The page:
Later, I worked as a mechanical artist at a Long Island direct marketer. I’d employ pasteboards, T-squares and rapidographs to assemble artwork and type as advertisements done at set heights and widths, foillowing instructions from the art director assigned to the project. Again, it was a craft. However, I was hired because I knew QuarkXPress, the new layout software in the 1990s, and we soon shifted all our operations to the computer.


Which brings me to the Keuffel & Esser Building at #127 Fulton Street just west of the Seaport area. For years it was the home office and retail center of K&E, which sold drafting instruments and drawing materials beginning in 1876.


K&E built a four-story factory building in Hoboken, NJ in 1880 on Grand Street (the building still stands as residences) and in 1892, constructed their remarkably preserved Renaissance Revival building on Fulton Street.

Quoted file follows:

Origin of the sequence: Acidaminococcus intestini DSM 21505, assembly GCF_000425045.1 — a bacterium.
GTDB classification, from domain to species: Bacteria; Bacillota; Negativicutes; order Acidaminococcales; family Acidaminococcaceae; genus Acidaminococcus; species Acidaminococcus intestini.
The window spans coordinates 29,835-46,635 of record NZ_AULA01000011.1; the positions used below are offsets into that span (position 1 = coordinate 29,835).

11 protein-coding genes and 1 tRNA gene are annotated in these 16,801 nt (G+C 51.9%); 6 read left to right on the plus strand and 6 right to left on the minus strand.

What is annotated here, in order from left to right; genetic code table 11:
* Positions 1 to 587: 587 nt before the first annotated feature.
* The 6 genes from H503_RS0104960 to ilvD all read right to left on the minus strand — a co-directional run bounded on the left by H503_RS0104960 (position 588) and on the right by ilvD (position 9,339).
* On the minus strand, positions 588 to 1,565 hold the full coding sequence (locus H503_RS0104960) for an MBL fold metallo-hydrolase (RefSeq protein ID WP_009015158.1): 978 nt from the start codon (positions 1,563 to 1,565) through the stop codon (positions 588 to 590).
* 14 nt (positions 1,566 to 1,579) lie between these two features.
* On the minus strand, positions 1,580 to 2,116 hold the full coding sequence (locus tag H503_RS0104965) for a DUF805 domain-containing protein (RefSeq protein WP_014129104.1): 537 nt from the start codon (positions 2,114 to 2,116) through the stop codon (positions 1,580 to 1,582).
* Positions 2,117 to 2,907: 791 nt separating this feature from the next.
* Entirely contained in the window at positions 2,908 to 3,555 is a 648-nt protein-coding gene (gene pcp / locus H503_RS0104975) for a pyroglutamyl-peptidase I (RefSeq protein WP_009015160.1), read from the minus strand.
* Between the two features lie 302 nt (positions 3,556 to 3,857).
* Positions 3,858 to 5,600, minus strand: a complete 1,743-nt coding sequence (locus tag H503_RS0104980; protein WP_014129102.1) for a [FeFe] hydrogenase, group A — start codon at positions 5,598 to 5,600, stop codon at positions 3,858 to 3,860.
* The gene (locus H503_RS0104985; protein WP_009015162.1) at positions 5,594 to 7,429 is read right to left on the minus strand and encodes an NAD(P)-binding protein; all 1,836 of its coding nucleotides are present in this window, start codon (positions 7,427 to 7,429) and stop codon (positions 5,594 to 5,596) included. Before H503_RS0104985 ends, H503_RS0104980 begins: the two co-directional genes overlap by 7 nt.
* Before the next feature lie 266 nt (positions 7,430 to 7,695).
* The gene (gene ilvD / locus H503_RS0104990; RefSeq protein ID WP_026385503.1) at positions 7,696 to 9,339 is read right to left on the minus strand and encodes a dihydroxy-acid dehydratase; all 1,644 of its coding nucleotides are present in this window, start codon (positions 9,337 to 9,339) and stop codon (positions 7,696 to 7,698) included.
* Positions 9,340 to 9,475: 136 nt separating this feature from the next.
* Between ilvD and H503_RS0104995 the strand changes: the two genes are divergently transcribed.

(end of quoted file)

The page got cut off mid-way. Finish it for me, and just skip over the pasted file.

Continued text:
I mention my own career using typesetting and drafting tools because representations of such instruments were incorporated as friezes onto the exterior of the building, surrounding the second-story arched windows, along with an interlocking digraph with the company’s initials.


I have always admired this aspect of the K&E building and I was glad to see that the building exterior has been recently spiffed up and rehabilitated.


Shields, decorative corbels and ornate window guards are also part of the design. For full detail on the architecture, see the NYC Landmarks Preservation Commission’s detailed report.